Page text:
|dc.description.sponsorship||Humanity faces three large challenges over the coming decades: urbanisation
and industrialisation in developing countries at unprecedented levels; concurrently,
we need to mitigate against dangerous climate change and we need to
consider fi nite global boundaries regarding resource depletion.
Responses to these challenges as well as models that inform strategies are fragmented.
The current mainstream framework for measuring and modelling climate
change mitigation focuses on the fl ows of energy and emissions and is insuffi cient
for simultaneously addressing the material and infrastructure needs of development.
The models’ inability to adequately represent the multiple interactions between
infrastructure stocks, materials, energy and emissions results in notable limitations.
They are inadequate: (1) to identify physically realistic (mass balance consistent)
mitigation pathways, (2) to anticipate potentially relevant co-benefi ts and risks and
thus (3) to identify the most effective strategies for linking targets for climate change
mitigation with goals for sustainable development, including poverty eradication,
infrastructure investment and mitigation of resource depletion.
This chapter demonstrates that a metabolic approach has the potential to address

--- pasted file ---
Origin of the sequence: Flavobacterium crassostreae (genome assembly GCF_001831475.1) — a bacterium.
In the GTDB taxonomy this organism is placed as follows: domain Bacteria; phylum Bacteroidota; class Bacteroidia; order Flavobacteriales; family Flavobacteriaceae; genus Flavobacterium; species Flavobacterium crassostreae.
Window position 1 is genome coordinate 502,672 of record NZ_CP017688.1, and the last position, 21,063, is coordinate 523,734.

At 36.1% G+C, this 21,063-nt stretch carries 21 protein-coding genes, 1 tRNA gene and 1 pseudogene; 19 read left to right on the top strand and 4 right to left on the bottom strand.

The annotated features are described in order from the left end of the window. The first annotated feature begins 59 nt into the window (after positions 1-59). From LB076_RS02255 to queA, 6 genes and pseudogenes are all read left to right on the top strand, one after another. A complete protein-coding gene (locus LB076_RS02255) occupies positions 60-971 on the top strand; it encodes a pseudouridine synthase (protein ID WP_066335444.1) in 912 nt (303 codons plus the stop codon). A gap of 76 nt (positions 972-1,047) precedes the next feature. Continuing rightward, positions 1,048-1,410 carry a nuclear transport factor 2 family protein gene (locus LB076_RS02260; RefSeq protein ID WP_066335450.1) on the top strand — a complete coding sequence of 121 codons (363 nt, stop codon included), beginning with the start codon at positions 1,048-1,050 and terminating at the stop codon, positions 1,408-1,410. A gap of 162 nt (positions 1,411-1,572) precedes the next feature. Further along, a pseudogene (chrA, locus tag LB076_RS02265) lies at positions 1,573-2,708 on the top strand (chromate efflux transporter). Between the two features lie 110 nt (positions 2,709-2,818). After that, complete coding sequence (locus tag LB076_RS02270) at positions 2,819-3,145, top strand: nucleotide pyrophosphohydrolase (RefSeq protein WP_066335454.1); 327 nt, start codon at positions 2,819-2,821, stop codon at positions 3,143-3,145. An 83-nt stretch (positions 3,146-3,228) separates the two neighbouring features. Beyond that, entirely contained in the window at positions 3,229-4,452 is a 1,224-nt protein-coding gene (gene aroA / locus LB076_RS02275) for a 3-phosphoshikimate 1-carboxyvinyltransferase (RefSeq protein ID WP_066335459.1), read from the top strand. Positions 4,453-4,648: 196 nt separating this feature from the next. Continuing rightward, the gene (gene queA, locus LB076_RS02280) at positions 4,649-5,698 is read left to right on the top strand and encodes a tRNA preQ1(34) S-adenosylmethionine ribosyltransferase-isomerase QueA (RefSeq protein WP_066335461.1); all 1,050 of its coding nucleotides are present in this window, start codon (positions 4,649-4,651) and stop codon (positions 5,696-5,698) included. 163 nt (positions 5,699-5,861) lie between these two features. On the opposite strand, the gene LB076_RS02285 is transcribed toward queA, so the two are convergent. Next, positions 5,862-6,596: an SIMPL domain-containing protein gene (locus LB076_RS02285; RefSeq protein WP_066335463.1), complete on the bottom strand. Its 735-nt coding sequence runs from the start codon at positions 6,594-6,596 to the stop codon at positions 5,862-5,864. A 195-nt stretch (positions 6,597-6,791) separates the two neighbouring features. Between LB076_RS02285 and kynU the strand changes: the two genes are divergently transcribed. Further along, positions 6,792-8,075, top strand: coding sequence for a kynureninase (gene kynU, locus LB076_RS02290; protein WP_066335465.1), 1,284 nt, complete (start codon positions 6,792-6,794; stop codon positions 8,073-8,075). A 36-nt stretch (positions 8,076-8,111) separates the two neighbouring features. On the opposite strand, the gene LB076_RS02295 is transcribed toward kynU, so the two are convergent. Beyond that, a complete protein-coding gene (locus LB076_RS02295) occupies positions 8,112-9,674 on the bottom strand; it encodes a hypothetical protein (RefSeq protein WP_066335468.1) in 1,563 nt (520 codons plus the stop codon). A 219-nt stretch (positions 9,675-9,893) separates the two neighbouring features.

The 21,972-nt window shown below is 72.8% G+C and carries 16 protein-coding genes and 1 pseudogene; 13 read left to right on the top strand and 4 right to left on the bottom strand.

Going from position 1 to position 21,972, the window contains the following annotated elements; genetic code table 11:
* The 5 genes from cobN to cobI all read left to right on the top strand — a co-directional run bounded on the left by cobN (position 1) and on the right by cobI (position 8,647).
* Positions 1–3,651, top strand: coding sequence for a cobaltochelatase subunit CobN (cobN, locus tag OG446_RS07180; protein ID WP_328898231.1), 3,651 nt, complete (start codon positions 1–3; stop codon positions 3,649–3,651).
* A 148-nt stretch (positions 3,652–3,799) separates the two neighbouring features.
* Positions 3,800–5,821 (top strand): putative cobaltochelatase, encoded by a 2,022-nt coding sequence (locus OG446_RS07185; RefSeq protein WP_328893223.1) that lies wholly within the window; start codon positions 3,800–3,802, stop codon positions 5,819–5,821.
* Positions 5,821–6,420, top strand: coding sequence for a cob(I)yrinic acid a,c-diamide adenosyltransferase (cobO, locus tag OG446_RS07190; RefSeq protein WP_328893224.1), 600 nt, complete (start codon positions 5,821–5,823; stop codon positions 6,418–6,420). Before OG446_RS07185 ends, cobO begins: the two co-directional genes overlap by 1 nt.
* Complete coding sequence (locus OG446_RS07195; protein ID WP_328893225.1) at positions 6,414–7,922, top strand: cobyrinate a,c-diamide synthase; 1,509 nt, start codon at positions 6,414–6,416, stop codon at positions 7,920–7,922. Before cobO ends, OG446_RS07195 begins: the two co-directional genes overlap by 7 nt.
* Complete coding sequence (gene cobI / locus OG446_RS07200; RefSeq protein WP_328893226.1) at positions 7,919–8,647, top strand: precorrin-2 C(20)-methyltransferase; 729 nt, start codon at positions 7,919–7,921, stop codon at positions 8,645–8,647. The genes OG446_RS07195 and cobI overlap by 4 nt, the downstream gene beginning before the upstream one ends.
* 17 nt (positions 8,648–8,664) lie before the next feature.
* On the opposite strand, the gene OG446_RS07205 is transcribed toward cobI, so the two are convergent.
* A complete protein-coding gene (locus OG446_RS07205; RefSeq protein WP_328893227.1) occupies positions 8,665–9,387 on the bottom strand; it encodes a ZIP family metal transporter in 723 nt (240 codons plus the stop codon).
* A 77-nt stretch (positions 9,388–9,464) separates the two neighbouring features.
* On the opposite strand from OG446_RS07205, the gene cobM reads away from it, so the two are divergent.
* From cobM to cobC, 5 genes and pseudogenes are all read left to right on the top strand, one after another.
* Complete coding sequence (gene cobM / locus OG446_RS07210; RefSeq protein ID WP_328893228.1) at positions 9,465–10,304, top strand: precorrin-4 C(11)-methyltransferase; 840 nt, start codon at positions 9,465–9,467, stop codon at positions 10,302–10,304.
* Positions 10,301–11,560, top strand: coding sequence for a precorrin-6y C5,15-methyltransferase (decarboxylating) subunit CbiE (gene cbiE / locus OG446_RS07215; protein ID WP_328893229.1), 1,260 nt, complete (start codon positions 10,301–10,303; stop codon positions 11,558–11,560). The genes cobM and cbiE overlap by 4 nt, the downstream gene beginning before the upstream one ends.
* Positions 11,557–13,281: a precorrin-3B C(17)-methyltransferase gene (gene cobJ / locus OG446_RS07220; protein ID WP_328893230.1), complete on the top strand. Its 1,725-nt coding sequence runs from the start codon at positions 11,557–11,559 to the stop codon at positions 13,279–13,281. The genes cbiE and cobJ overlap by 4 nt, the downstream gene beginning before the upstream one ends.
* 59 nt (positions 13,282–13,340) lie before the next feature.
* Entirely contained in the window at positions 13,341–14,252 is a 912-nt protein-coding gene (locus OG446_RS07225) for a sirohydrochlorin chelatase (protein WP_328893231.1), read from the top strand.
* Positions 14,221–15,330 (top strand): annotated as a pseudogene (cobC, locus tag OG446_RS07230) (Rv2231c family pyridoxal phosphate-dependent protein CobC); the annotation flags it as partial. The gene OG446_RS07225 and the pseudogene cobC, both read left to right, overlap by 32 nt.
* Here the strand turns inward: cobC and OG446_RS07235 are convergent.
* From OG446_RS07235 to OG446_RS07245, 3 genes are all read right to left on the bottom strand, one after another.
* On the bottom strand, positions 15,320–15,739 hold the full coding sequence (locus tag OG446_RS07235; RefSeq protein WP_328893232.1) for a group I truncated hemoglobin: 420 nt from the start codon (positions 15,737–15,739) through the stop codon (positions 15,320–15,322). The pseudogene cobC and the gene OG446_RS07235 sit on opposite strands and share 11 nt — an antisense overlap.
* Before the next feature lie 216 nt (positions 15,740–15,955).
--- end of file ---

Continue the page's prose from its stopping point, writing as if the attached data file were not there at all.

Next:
urbanisation and infrastructure development and energy use and climate change, as
well as resource use, and therefore to provide a framework for integrating climate
change mitigation and sustainable development from a physical perspective.
Metabolic approaches can represent the cross-sector coupling between material and
energy use and waste (emissions) and also stocks in the anthroposphere (including
fi xed assets, public and private infrastructure). Stocks moderate the supply of services
such as shelter, communication, mobility, health and safety and employment
The development of anthropogenic stocks defi nes boundary conditions for industrial
activity over time. By 2050 there will be an additional three billion urban dwellers, almost all of them in developing countries. If they are to receive the level
of services converging on those currently experienced in developed nations, this
will entail a massive investment in infrastructure and substantial quantities of steel,
concrete and aluminium (materials that account for nearly half of industrial emissions).
This scenario is confronted by the legacy of existing infrastructure and the
limit of a cumulative carbon budget within which we could restrain global temperature
rise to <2 °C.
A metabolic framework incorporating stock dynamics can make an explicit connection
between the timing of infrastructure growth or replacement and the material
and energy needs of that investment. Moreover, it provides guidance on the technical
and systemic options for climate mitigation concurrent with a future of intense
urban development and industrialisation||nb_NO